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SOEs urged to build value chains with private sector
Ngoc Mai 14:49, 2024/03/04
State-owned enterprises need to 'dare to think, dare to do, and dare to take responsibility' to develop with new vigor and enthusiasm.

State-owned enterprises (SOEs) cannot operate independently but must collaborate with foreign corporations and private enterprises to create value chains amid ongoing global and domestic economic challenges.

 Overview of the meeting. Photos: Nhat Bac

Prime Minister Pham Minh Chinh shared this view at a meeting with representatives of major state-run corporations on March 3, emphasizing the role of SOEs as leaders and pioneers in driving economic development.

Chinh said that in the new era of integration, these enterprises need to take the lead in innovation and embrace technological advances in emerging fields such as high technology and semiconductor chips.

"SOEs shouldn't operate in isolation but should work with foreign corporations and private entities to build value chains. This forms the basis for diversifying the region's markets, products, and supply chains," stated Chinh.

However, the Prime Minister highlighted that conglomerates and SOE corporations have not utilized their resources commensurate with their position and failed to demonstrate effective leadership. Some face difficulties in overseas investments and certain projects have incurred significant cumulative losses over the years, with restructuring efforts proving inefficient. Some entities have also encountered issues of misconduct and corruption, requiring corrective actions.

The Prime Minister attributed these challenges to a lack of proactive and timely responses to significant changes and inadequate restructuring.

"The spirit of innovation and creativity is limited in some conglomerates and state-owned corporations, as they fear making mistakes and taking responsibility," Chinh said.

To address these issues, the Prime Minister urged enterprises to innovate and restructure their management, organizational structures, and funding sources to enhance business efficiency. He emphasized the role of the government’s investment arm,  the  State Capital Investment Corporation (SCIC), in the efficient use of capital for development investments.

The Prime Minister cited the example of the Nghi Son Oil Refinery project, which, despite accumulating losses during its operation, was successfully restructured through proactive negotiations with Japanese and Kuwaiti partners.

"State-owned enterprises need to 'dare to think, dare to do, and dare to take responsibility' to develop with new vigor and enthusiasm," emphasized the Prime Minister.

Chinh also instructed government agencies and ministries to alleviate difficulties for enterprises  in the spirit of "not waiting for them to come and request help before taking action." Additionally, he assigned the Ministry of Planning and Investment to develop a plan for managing state-owned enterprises, with a focus on separating the functions of ownership and state management.

 Prime Minister Pham Minh Chinh and delegates at the meeting. 

Greater autonomy expected for SOEs

From a business perspective, there is a desire for greater autonomy to enable scalable development, in line with their pivotal role in the economy. Phan Duc Tu, Chairman of the Board of Directors of the Bank for Investment and Development of Vietnam (BIDV), suggested that SOEs need sufficient scale, modern technology, and advanced management methods to be key players and foster innovation.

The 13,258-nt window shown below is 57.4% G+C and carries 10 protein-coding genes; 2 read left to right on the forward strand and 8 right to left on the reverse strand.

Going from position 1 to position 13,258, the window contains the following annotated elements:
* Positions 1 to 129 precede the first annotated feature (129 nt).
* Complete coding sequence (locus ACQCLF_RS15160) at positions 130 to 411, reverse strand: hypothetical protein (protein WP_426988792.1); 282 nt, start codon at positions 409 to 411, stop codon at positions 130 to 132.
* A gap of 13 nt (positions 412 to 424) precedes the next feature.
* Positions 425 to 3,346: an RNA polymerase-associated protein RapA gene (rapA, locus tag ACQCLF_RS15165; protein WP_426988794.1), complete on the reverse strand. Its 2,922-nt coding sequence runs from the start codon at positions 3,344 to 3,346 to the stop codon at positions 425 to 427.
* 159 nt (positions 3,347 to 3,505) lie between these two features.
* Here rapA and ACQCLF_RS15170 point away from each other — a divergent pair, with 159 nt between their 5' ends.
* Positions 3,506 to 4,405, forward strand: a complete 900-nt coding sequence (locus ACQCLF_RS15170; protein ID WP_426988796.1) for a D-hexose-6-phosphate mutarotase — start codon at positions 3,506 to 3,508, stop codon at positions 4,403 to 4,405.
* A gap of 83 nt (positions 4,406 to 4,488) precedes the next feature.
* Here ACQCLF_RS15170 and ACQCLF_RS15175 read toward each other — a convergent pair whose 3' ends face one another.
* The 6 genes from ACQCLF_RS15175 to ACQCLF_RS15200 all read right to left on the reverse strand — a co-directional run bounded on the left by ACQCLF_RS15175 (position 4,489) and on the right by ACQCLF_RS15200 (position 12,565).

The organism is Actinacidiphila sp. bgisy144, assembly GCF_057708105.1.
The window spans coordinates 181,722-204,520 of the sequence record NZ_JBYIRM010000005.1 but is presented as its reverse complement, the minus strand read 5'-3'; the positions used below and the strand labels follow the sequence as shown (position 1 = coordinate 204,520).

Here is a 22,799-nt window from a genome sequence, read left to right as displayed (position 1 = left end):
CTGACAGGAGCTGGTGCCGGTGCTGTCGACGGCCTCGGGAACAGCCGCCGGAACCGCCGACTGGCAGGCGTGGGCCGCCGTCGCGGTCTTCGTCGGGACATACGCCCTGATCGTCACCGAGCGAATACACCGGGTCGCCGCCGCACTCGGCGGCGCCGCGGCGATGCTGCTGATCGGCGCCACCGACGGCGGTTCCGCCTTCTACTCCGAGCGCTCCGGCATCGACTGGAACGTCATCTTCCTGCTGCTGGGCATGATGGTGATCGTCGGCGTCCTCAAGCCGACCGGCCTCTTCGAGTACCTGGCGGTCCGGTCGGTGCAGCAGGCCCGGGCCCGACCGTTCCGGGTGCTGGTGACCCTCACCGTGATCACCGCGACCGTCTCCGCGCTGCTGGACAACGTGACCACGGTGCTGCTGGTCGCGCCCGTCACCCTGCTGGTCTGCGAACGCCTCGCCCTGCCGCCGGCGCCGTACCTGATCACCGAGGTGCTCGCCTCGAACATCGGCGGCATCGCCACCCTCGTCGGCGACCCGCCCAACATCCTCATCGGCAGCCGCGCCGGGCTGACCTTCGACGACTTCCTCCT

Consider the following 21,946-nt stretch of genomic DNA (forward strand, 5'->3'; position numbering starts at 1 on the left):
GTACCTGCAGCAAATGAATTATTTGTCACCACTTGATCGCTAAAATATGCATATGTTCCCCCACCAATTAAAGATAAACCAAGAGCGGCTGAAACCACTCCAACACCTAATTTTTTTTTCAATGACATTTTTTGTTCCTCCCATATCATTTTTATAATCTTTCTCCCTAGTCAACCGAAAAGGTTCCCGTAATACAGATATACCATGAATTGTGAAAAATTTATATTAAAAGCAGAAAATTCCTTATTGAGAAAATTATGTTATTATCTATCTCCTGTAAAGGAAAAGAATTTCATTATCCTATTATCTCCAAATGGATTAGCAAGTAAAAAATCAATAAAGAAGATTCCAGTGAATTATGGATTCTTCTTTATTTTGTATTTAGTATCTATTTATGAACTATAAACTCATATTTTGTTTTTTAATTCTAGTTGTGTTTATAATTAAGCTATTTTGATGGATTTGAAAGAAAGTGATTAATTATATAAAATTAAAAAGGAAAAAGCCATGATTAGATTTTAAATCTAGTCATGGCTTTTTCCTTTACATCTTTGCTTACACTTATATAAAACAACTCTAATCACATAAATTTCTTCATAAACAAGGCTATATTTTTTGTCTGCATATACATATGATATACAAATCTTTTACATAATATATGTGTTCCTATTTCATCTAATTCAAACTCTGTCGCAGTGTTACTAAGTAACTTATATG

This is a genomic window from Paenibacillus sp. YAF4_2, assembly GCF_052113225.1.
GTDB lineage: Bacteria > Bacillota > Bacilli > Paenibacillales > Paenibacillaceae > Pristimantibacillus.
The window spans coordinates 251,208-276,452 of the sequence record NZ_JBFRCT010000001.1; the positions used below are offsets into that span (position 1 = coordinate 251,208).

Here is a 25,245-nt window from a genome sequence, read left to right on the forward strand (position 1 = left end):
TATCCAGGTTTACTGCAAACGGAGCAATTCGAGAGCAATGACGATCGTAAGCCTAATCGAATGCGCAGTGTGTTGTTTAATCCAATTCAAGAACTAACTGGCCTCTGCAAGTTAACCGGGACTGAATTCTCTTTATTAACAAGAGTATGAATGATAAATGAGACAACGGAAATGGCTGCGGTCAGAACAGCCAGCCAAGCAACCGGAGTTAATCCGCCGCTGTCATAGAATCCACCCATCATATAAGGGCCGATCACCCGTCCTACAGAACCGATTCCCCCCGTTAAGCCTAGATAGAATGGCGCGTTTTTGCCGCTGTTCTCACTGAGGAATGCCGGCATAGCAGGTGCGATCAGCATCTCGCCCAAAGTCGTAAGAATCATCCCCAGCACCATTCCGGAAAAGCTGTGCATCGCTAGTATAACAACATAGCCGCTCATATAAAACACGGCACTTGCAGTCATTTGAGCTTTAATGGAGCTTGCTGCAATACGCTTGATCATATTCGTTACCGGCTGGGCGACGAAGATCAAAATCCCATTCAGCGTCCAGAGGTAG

He suggested that the government refine regulations and enhance technological infrastructure. This would make it easier for state-owned enterprises, including commercial banks to develop modern products, services, and high-tech solutions.

On a similar note, Pham Duc An, Chairman of the Agriculture and Rural Development Bank of Vietnam (Agribank), stressed the need for greater autonomy to "dare to think and dare to act." He recommended that the government shift its management to performance-based, intensify supervision, detect violations early, and promptly address them.

"The goals set for SOEs must be specific, down to each unit, and not just growth and profit targets," he added, emphasizing the importance of a comprehensive overhaul of how officials are appointed and dismissed.

In response, Minister of Planning and Investment Nguyen Chi Dung suggested that, in addition to dismantling existing mechanisms, specific policies tailored to SOEs are needed to maintain their leading role in key industries.

He disclosed that the ministry is preparing to submit a decree to the government on the establishment, management, and use of the investment support fund from additional corporate income tax revenue, starting in early 2024. This measure is aimed at attracting strategic investors and supporting domestic enterprises to invest in emerging sectors related to green transformation (semiconductor chips, offshore wind power, hydrogen, and others).

Vietnam currently has 676 state-owned enterprises, 70% of which are wholly owned by the state, while the rest hold controlling shares.

Despite economic challenges in 2023, SOEs achieved total revenues of VND1,650 trillion ($66.8 billion), of which 80% came from 19 conglomerates and state-owned companies under the Commission for the Management of State Capital at Enterprises (over VND1,300 trillion or $52.6 billion). The state sector generated pre-tax profits of nearly VND126 trillion ($5.1 billion), surpassing planned targets by 4-8%. They also have significant resources in terms of capital and assets and employ 700,000 workers.

To date, the total assets of state-owned enterprises have amounted to VND3,820 trillion ($155 billion), with state capital investments nearing VND1,700 trillion ($69 billion).

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